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Invasive Species Resources

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Rutgers State University of New Jersey. Center for Vector Biology.
Rutgers State University of New Jersey. New Jersey Agricultural Experiment Station.
University of Kentucky. College of Agriculture.
University of Kentucky. Cooperative Extension Service.
See also: Woody Ornamentals for more fact sheets.
University of Kentucky. College of Agriculture, Food, and Environment. Entomology.
University of Idaho. Extension.
University of Idaho Extension.
This pocket guide has color photographs of all the weeds on Idaho's official noxious weeds list. Inside find maps showing each weed's distribution by county, leaf shape illustrations to aid in identification, and features to help distinguish the weeds from similar-looking plants.
University of Idaho. Extension.
University of Kentucky. Entomology.
University of Kentucky. Cooperative Extension Service.
University of Kentucky. College of Agriculture, Food, and Environment. Entomology.
University of Kentucky. College of Agriculture. Entomology.
Officials with the Office of the State Entomologist in the University of Kentucky Entomology Department on May 22, 2009 announced two confirmed occurrences in Kentucky of emerald ash borer, an invasive insect pest of ash trees. These are the first findings of this destructive insect in the state.
University of Kentucky. College of Agriculture. Division of Regulatory Services.
Rutgers University. New Jersey Agricultural Experiment Station.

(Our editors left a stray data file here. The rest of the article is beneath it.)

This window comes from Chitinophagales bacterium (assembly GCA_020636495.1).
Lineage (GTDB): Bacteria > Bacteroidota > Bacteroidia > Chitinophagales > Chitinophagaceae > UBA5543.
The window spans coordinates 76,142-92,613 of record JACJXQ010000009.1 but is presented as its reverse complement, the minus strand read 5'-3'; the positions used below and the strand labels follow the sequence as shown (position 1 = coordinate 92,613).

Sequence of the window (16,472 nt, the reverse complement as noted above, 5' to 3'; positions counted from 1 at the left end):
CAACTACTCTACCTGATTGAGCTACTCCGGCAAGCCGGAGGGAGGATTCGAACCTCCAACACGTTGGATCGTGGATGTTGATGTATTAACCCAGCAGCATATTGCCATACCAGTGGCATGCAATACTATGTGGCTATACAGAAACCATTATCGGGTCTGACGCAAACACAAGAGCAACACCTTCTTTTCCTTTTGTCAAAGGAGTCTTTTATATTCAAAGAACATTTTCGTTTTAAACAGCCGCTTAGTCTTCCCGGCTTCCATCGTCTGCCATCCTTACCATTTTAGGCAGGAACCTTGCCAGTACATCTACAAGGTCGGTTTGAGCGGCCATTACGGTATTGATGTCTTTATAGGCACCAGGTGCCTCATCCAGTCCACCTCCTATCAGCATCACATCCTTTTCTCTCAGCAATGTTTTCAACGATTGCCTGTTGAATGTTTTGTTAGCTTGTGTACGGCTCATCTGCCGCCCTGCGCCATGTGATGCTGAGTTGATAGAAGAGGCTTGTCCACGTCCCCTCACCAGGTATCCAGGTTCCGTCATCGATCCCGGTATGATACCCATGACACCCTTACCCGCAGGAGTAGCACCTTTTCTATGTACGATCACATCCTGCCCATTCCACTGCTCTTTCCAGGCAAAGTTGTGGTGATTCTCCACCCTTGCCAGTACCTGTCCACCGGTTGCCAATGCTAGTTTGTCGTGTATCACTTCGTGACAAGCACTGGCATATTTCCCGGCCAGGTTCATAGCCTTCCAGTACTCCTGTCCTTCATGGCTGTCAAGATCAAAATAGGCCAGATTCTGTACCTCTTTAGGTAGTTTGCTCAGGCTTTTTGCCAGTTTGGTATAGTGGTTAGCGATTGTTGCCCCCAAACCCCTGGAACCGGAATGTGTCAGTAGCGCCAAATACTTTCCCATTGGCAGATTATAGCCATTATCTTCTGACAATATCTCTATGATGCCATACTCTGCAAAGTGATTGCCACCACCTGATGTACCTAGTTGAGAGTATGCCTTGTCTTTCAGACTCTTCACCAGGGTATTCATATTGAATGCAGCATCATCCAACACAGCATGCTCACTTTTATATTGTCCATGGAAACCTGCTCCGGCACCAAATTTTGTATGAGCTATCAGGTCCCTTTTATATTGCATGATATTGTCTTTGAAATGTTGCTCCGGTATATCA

The Brown Marmorated Stink Bug (BMSB) is a significant nuisance for homeowners and can be devasting for farmers. Learn how to identify BMSB and how to report a sighting of BMSB (in all U.S. states/territories and several countries).

Rutgers Cooperative Research and Extension. New Jersey Agricultural Experiment Station.

A collection of photos and descriptions of agricultural weeds found in New Jersey.
University of Kentucky. Cooperative Extension Service.
See also: Plant Pathology Extension Publications for more resources
Rutgers University. New Jersey Agricultural Experiment Station.
In the U.S., spotted lanternfly is an invasive species that could be very devastating to some New Jersey crops and hardwood trees. In 2018, SLF populations were found in New Jersey and a state quarantine encompassing 3 counties has been established by the NJ Department of Agriculture. People and businesses travelling in and out of Mercer, Hunterdon, and Warren counties should inspect their vehicles for hitchhiking SLF as well as inspect outdoor items such as firewood, paving stones, lawn equipment, etc. for egg masses (see checklist (PDF | 222 KB)). Quarantine compliance will reduce the spread of SLF to new areas and counties thereby protecting New Jersey resources including forests and agriculture. To help survey efforts, please report sightings (with photograph) to slanternfly@njaes.rutgers.edu.
University of Kentucky. College of Agriculture, Food, and Environment. Entomology.
University of Idaho. Rangeland Ecology and Management.
Prepared by: American Sheep Industry Association